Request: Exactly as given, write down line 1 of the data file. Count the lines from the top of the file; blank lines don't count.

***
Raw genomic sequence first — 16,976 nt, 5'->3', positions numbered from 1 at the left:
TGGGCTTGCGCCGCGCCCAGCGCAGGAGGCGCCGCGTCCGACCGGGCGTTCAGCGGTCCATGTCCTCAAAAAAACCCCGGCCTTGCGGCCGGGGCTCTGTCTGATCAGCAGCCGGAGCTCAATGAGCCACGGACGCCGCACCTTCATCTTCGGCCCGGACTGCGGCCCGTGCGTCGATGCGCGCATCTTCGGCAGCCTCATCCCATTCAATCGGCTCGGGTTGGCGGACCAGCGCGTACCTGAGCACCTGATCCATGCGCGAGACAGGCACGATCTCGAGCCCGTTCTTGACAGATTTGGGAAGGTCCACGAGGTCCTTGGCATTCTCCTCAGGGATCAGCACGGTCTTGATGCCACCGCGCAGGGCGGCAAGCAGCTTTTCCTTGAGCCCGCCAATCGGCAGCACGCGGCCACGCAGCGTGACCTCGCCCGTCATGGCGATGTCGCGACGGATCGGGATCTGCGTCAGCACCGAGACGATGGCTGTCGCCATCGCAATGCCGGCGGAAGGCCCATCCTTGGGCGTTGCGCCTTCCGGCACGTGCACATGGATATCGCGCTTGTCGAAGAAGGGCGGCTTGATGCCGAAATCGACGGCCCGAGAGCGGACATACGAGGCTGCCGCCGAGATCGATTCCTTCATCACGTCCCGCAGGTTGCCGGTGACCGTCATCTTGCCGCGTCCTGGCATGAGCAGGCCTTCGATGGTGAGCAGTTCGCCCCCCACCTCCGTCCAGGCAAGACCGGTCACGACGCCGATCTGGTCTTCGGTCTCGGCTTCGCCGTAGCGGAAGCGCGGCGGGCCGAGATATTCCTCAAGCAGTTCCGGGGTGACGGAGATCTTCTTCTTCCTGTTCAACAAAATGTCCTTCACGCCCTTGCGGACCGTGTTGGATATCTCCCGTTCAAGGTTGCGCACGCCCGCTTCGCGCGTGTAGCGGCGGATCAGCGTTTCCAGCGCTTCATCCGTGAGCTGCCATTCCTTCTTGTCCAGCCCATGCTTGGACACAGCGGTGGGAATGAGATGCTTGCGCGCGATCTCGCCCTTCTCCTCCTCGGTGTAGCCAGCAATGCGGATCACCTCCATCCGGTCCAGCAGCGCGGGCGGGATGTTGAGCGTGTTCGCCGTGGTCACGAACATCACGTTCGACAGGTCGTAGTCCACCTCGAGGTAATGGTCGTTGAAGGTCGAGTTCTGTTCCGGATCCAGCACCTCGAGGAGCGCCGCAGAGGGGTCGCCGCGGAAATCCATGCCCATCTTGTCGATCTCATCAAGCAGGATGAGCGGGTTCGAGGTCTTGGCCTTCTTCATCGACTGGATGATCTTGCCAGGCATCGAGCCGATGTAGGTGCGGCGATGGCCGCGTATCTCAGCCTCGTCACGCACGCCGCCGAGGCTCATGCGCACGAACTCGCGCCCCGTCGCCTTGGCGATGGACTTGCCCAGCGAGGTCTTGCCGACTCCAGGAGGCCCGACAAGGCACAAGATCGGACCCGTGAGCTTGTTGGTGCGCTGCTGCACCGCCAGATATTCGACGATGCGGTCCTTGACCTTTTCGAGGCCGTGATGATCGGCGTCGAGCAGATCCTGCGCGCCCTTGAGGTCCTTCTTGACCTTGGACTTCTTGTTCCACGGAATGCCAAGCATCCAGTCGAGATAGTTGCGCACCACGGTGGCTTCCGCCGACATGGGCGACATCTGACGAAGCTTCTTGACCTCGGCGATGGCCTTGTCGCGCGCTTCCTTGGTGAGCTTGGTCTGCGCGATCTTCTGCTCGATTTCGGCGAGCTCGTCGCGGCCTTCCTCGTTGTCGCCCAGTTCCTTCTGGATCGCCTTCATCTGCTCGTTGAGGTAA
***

Raw genomic sequence first — 16,976 nt, 5'->3', positions numbered from 1 at the left: